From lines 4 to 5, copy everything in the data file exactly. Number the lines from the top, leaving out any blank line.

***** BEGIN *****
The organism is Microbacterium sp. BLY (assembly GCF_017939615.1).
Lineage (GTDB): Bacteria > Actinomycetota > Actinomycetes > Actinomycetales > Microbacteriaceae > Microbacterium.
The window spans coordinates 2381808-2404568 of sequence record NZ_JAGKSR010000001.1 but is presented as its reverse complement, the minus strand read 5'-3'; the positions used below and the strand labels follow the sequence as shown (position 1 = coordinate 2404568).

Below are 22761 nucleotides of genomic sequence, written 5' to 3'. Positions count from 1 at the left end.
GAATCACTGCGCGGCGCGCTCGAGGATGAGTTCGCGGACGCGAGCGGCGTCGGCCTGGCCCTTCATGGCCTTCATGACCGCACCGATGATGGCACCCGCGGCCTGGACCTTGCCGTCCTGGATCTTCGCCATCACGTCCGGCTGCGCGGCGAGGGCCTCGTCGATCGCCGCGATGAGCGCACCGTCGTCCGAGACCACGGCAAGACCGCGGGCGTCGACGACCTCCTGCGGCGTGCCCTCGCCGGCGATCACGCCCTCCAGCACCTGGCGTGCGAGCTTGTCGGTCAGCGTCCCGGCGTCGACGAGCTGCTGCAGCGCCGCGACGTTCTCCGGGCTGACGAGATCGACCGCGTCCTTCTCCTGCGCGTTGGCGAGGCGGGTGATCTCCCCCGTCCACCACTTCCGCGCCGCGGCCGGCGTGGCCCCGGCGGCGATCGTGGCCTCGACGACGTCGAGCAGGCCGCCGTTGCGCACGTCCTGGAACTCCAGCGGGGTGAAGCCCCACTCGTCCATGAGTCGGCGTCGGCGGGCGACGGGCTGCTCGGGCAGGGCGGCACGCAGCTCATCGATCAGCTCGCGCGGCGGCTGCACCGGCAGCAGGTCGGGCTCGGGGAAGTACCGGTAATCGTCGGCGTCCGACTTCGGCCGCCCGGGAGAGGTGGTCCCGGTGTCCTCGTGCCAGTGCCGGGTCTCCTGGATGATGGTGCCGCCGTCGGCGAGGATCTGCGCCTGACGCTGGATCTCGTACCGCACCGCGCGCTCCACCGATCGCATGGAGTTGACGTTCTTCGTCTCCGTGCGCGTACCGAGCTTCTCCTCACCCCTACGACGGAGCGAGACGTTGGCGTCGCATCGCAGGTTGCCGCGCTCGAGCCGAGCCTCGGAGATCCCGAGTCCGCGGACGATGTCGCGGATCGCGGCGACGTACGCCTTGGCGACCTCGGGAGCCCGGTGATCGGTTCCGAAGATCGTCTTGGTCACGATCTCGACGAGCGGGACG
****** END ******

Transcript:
Below are 22761 nucleotides of genomic sequence, written 5' to 3'. Positions count from 1 at the left end.
GAATCACTGCGCGGCGCGCTCGAGGATGAGTTCGCGGACGCGAGCGGCGTCGGCCTGGCCCTTCATGGCCTTCATGACCGCACCGATGATGGCACCCGCGGCCTGGACCTTGCCGTCCTGGATCTTCGCCATCACGTCCGGCTGCGCGGCGAGGGCCTCGTCGATCGCCGCGATGAGCGCACCGTCGTCCGAGACCACGGCAAGACCGCGGGCGTCGACGACCTCCTGCGGCGTGCCCTCGCCGGCGATCACGCCCTCCAGCACCTGGCGTGCGAGCTTGTCGGTCAGCGTCCCGGCGTCGACGAGCTGCTGCAGCGCCGCGACGTTCTCCGGGCTGACGAGATCGACCGCGTCCTTCTCCTGCGCGTTGGCGAGGCGGGTGATCTCCCCCGTCCACCACTTCCGCGCCGCGGCCGGCGTGGCCCCGGCGGCGATCGTGGCCTCGACGACGTCGAGCAGGCCGCCGTTGCGCACGTCCTGGAACTCCAGCGGGGTGAAGCCCCACTCGTCCATGAGTCGGCGTCGGCGGGCGACGGGCTGCTCGGGCAGGGCGGCACGCAGCTCATCGATCAGCTCGCGCGGCGGCTGCACCGGCAGCAGGTCGGGCTCGGGGAAGTACCGGTAATCGTCGGCGTCCGACTTCGGCCGCCCGGGAGAGGTGGTCCCGGTGTCCTCGTGCCAGTGCCGGGTCTCCTGGATGATGGTGCCGCCGTCGGCGAGGATCTGCGCCTGACGCTGGATCTCGTACCGCACCGCGCGCTCCACCGATCGCATGGAGTTGACGTTCTTCGTCTCCGTGCGCGTACCGAGCTTCTCCTCACCCCTACGACGGAGCGAGACGTTGGCGTCGCATCGCAGGTTGCCGCGCTCGAGCCGAGCCTCGGAGATCCCGAGTCCGCGGACGATGTCGCGGATCGCGGCGACGTACGCCTTGGCGACCTCGGGAGCCCGGTGATCGGTTCCGAAGATCGTCTTGGTCACGATCTCGACGAGCGGGACG